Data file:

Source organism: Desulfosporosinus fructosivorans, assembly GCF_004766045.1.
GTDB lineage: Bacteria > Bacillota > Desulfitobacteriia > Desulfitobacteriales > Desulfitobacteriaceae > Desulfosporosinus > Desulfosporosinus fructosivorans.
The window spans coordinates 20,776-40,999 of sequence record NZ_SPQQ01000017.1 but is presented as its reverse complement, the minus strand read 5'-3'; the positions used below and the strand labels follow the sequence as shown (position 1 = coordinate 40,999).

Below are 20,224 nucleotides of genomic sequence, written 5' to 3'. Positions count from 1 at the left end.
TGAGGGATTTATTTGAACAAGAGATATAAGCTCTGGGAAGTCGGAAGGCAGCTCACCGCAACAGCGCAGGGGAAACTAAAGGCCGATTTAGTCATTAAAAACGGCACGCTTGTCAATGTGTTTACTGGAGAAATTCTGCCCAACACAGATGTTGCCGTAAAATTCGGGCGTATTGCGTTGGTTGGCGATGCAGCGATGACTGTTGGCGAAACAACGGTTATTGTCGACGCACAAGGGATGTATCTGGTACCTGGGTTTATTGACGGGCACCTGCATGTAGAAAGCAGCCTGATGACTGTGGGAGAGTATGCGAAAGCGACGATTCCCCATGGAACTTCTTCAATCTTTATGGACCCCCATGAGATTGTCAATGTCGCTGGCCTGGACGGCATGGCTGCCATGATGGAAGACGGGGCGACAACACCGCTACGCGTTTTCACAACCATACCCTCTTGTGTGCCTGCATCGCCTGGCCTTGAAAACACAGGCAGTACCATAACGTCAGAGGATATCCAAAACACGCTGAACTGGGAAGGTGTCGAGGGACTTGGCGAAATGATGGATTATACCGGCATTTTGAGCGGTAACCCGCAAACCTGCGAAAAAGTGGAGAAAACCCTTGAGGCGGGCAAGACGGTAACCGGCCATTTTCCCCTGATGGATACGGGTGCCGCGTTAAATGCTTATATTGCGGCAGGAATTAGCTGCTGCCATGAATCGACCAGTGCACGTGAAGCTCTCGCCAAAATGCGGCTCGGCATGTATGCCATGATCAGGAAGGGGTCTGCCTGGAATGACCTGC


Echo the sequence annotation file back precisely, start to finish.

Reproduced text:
Source organism: Desulfosporosinus fructosivorans, assembly GCF_004766045.1.
GTDB lineage: Bacteria > Bacillota > Desulfitobacteriia > Desulfitobacteriales > Desulfitobacteriaceae > Desulfosporosinus > Desulfosporosinus fructosivorans.
The window spans coordinates 20,776-40,999 of sequence record NZ_SPQQ01000017.1 but is presented as its reverse complement, the minus strand read 5'-3'; the positions used below and the strand labels follow the sequence as shown (position 1 = coordinate 40,999).

Below are 20,224 nucleotides of genomic sequence, written 5' to 3'. Positions count from 1 at the left end.
TGAGGGATTTATTTGAACAAGAGATATAAGCTCTGGGAAGTCGGAAGGCAGCTCACCGCAACAGCGCAGGGGAAACTAAAGGCCGATTTAGTCATTAAAAACGGCACGCTTGTCAATGTGTTTACTGGAGAAATTCTGCCCAACACAGATGTTGCCGTAAAATTCGGGCGTATTGCGTTGGTTGGCGATGCAGCGATGACTGTTGGCGAAACAACGGTTATTGTCGACGCACAAGGGATGTATCTGGTACCTGGGTTTATTGACGGGCACCTGCATGTAGAAAGCAGCCTGATGACTGTGGGAGAGTATGCGAAAGCGACGATTCCCCATGGAACTTCTTCAATCTTTATGGACCCCCATGAGATTGTCAATGTCGCTGGCCTGGACGGCATGGCTGCCATGATGGAAGACGGGGCGACAACACCGCTACGCGTTTTCACAACCATACCCTCTTGTGTGCCTGCATCGCCTGGCCTTGAAAACACAGGCAGTACCATAACGTCAGAGGATATCCAAAACACGCTGAACTGGGAAGGTGTCGAGGGACTTGGCGAAATGATGGATTATACCGGCATTTTGAGCGGTAACCCGCAAACCTGCGAAAAAGTGGAGAAAACCCTTGAGGCGGGCAAGACGGTAACCGGCCATTTTCCCCTGATGGATACGGGTGCCGCGTTAAATGCTTATATTGCGGCAGGAATTAGCTGCTGCCATGAATCGACCAGTGCACGTGAAGCTCTCGCCAAAATGCGGCTCGGCATGTATGCCATGATCAGGAAGGGGTCTGCCTGGAATGACCTGC